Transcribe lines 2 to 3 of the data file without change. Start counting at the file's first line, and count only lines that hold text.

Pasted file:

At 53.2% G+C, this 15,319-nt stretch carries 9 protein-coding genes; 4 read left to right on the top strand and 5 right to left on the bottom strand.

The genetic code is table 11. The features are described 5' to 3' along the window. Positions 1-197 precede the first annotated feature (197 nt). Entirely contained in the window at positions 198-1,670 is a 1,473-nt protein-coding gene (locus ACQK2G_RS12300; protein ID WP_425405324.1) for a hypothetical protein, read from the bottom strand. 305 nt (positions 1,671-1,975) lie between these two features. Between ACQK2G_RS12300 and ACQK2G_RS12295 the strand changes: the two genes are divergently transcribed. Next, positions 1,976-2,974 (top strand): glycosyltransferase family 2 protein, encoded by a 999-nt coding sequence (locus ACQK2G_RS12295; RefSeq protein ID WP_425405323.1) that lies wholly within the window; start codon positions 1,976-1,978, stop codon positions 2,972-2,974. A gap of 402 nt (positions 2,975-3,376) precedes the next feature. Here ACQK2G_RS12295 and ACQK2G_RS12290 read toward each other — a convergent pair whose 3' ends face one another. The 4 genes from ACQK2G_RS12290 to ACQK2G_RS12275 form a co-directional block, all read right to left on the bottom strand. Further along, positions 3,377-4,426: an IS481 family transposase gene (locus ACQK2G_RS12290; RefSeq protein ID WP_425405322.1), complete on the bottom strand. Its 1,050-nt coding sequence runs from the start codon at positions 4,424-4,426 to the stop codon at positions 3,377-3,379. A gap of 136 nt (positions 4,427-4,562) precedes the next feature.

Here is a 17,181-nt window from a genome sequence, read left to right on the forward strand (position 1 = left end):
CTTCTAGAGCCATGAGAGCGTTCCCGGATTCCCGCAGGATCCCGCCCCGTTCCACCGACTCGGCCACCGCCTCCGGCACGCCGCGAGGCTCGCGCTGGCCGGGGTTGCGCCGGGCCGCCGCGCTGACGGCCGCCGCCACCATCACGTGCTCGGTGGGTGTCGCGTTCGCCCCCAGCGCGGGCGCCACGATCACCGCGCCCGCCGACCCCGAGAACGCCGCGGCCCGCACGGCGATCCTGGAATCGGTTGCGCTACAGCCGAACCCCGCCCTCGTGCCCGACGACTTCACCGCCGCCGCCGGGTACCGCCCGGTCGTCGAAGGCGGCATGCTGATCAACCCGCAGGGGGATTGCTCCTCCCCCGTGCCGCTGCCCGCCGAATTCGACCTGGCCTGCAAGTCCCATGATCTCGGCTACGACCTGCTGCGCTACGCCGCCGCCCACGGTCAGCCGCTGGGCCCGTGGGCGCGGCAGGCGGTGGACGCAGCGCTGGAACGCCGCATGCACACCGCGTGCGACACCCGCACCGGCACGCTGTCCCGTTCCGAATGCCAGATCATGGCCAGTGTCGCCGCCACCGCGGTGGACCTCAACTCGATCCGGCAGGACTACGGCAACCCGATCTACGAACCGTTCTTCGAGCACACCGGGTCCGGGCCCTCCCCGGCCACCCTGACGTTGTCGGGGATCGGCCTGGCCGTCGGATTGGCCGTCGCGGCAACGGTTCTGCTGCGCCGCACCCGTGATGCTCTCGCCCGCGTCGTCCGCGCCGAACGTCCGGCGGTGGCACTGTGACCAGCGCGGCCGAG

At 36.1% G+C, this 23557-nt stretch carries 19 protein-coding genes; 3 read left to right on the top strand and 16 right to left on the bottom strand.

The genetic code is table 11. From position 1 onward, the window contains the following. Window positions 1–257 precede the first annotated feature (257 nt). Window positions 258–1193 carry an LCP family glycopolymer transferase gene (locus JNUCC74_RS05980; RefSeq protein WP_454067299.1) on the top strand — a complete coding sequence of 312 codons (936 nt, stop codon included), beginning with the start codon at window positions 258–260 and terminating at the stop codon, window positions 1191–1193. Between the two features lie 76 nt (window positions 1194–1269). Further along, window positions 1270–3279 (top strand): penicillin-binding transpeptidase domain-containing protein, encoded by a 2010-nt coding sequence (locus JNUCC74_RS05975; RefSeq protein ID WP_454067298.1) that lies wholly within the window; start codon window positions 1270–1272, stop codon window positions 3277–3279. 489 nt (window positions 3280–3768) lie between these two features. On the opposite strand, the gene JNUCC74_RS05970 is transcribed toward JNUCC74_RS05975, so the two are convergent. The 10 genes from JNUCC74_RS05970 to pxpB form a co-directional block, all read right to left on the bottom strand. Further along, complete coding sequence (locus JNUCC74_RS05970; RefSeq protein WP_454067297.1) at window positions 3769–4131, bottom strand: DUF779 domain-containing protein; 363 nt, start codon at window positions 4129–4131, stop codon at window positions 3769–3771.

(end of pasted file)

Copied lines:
The genetic code is table 11. The features are described 5' to 3' along the window. Positions 1-197 precede the first annotated feature (197 nt). Entirely contained in the window at positions 198-1,670 is a 1,473-nt protein-coding gene (locus ACQK2G_RS12300; protein ID WP_425405324.1) for a hypothetical protein, read from the bottom strand. 305 nt (positions 1,671-1,975) lie between these two features. Between ACQK2G_RS12300 and ACQK2G_RS12295 the strand changes: the two genes are divergently transcribed. Next, positions 1,976-2,974 (top strand): glycosyltransferase family 2 protein, encoded by a 999-nt coding sequence (locus ACQK2G_RS12295; RefSeq protein ID WP_425405323.1) that lies wholly within the window; start codon positions 1,976-1,978, stop codon positions 2,972-2,974. A gap of 402 nt (positions 2,975-3,376) precedes the next feature. Here ACQK2G_RS12295 and ACQK2G_RS12290 read toward each other — a convergent pair whose 3' ends face one another. The 4 genes from ACQK2G_RS12290 to ACQK2G_RS12275 form a co-directional block, all read right to left on the bottom strand. Further along, positions 3,377-4,426: an IS481 family transposase gene (locus ACQK2G_RS12290; RefSeq protein ID WP_425405322.1), complete on the bottom strand. Its 1,050-nt coding sequence runs from the start codon at positions 4,424-4,426 to the stop codon at positions 3,377-3,379. A gap of 136 nt (positions 4,427-4,562) precedes the next feature.

Here is a 17,181-nt window from a genome sequence, read left to right on the forward strand (position 1 = left end):